Monday, November 9, 2015

I Vow to Thee My Country

   For the last couple of years we've included the hymn, "I Vow to Thee, my Country," in our Act of Remembrance on the Sunday before November 11.  This hymn was not in the hymnary I grew up with, so I thought I'd find out something about it's origins and use.
     While the hymn is associated with war and remembrance,it was written in peacetime, 1908.  The author, Cecil Spring Rice, was a British diplomat, posted to Sweden at the time.  The lyrics of the first verse express the longing and love of an ex-pat for his homeland.  Some critics consider the words too jingoistic, going beyond patriotism to a dangerous nationalism, others counter that the lines speak of "earthly things" and make a statement on the nature of love.
I vow to thee, my country, all earthly things above,
Entire and whole and perfect, the service of my love;
The love that asks no question, the love that stands the test,
That lays upon the altar the dearest and the best;
The love that never falters, the love that pays the price,
The love that makes undaunted the final sacrifice.

     The closing verse speaks of "another country", the Heavenly Kingdom, that the Christian loves even more than his earthly homeland.  The final line references Proverbs 3:17Her[Wisdom's] ways are ways of pleasantness, and all her paths are peace."  
This verse urges Christians to make the Kingdom of God our goal and our pattern for living.  There can be no controversy over the sentiment of these lines. 

And there's another country, I've heard of long ago,
Most dear to them that love her, most great to them that know;
We may not count her armies, we may not see her King;
Her fortress is a faithful heart, her pride is suffering;
And soul by soul and silently her shining bounds increase,
And her ways are ways of gentleness, and all her paths are peace.

     There is another verse, very rarely included in the hymn.  It was written by Spring Rice in 1918, while he was ambassador to the United States.  One of his duties in that role was to encourage America to support the allies in WWI.  One might have expected him to exalt the claim of country at that time, yet this new verse replaces the ringing promises of the patriot with the sombre reflection of a witness to the carnage of war.  Yet Spring Rice remains unshaken in his love for his country, seeing her as a mother and he her son.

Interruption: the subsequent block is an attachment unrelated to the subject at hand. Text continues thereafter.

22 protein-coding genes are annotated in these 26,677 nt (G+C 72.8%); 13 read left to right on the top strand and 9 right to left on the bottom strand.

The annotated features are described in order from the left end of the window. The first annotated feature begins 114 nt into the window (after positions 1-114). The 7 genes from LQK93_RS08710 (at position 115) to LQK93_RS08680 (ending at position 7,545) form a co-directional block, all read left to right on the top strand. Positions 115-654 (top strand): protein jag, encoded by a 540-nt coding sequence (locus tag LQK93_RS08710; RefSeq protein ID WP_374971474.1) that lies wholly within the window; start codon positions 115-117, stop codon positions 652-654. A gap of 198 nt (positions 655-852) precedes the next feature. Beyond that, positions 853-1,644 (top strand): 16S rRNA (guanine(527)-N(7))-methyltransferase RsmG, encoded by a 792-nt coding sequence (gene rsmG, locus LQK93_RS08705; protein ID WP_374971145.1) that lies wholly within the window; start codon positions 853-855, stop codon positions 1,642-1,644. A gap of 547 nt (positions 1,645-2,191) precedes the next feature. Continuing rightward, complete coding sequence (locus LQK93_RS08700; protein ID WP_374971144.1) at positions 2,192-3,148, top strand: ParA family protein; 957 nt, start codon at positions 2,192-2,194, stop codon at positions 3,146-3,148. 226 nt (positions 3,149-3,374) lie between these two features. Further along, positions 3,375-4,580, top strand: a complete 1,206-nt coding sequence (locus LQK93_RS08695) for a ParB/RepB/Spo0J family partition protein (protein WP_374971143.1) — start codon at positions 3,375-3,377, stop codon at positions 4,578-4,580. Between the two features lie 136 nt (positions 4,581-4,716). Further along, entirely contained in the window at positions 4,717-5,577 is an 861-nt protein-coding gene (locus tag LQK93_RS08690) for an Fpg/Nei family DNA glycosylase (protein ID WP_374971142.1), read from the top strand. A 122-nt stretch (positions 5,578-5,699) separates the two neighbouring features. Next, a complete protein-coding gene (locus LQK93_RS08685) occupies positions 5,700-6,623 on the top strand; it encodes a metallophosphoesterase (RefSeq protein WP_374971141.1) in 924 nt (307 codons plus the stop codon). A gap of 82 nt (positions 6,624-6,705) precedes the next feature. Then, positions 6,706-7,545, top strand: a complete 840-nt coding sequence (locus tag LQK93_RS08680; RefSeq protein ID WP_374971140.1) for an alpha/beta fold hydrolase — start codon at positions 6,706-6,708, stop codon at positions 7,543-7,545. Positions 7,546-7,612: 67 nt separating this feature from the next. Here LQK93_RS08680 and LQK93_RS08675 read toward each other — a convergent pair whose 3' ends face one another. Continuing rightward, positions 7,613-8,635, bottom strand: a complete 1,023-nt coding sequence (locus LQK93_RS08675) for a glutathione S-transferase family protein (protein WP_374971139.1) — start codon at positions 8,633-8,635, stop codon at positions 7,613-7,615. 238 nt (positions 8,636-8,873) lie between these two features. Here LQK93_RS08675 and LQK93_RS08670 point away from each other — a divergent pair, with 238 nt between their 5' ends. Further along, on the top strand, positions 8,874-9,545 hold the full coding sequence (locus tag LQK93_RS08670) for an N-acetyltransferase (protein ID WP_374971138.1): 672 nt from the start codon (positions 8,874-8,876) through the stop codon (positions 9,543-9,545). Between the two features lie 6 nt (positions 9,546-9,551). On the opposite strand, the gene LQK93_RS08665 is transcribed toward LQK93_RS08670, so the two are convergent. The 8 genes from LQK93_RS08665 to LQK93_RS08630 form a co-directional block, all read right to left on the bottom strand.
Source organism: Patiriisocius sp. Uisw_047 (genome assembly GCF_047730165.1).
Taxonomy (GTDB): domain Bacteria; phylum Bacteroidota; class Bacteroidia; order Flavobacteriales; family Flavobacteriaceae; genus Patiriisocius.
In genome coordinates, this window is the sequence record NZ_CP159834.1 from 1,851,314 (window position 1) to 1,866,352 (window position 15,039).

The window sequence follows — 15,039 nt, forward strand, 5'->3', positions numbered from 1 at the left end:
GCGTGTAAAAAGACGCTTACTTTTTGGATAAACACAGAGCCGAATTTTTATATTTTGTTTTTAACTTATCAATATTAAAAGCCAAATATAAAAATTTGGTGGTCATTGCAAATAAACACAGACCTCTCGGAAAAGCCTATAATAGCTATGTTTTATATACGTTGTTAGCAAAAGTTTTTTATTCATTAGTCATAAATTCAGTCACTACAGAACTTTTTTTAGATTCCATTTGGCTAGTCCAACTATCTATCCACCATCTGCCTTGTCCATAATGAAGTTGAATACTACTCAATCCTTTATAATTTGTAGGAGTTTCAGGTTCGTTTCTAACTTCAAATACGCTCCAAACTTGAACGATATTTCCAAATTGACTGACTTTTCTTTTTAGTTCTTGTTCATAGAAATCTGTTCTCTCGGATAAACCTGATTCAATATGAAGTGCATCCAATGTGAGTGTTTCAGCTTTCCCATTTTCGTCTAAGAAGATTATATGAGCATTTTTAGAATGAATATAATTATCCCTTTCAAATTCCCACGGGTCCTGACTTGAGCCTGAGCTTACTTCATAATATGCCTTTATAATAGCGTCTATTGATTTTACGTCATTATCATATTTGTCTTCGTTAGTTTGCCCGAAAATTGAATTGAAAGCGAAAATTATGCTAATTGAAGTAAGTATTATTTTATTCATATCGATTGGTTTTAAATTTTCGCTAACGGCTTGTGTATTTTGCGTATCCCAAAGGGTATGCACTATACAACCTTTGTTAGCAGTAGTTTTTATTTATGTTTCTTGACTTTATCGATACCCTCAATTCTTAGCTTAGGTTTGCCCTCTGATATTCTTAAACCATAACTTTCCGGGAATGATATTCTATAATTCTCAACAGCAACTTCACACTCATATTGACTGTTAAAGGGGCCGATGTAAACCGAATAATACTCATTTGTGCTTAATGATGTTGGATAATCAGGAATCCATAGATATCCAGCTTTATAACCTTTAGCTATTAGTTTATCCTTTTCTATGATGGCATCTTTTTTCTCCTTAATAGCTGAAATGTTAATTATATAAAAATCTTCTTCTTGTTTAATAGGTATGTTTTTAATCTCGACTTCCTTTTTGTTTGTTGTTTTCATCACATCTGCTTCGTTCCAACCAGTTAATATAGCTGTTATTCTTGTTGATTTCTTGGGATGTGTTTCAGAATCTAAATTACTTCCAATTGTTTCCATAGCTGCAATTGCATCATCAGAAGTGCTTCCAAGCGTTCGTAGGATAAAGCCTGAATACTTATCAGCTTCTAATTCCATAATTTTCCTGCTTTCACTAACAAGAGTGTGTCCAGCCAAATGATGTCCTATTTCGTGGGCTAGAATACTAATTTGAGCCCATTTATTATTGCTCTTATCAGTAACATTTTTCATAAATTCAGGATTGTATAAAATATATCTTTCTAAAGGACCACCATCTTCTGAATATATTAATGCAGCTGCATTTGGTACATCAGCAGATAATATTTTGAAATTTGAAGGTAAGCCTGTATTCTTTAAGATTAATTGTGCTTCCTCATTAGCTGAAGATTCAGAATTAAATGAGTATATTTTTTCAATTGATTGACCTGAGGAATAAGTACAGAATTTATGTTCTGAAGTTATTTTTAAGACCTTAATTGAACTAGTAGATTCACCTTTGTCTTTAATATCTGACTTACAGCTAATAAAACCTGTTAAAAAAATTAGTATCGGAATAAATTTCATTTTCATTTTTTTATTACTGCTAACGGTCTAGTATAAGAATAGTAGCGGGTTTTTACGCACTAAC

I heard my country calling, away across the sea,
Across the waves and waters, she calls and calls to me.
Her sword is girded at her side, her helmet on her head,
And around her feet are lying the dying and the dead;
I hear the noise of battle, the thunder of her guns;
I haste to thee, my mother, a son among thy sons.

     There are other hymns sung on Remembrance Day, "O God Our Help in Ages Past,"  "Eternal Father Strong to Save,"  "O Valiant Hearts," to name just a few, but "I Vow to Thee my Country," continues as a favourite, despite the objections of some.  It may be the tune that makes it so popular.  Thaxted, an adaptation of  the Jupiter movement from Gustav Holst's "The Planets," cannot fail to stir the soul.  Holst made his first adaptation in 1921, then, at the request of his friend Ralph Vaughn Williams, he harmonized it in 1926 so it could be a sung as a hymn.  Thaxted is the name of the village where Holst lived.  
     The hymn has been sung at weddings, at funerals, on Remembrance Day, at sporting events, and at school graduations.  It bears no childhood memories for me, but the tune alone makes me glad I've learned it.

    Whatever you sing on Remembrance Day, however you mark the eleventh hour of the eleventh day of the eleventh month, say a prayer for those who put themselves in harms way so others can live freely and in peace.

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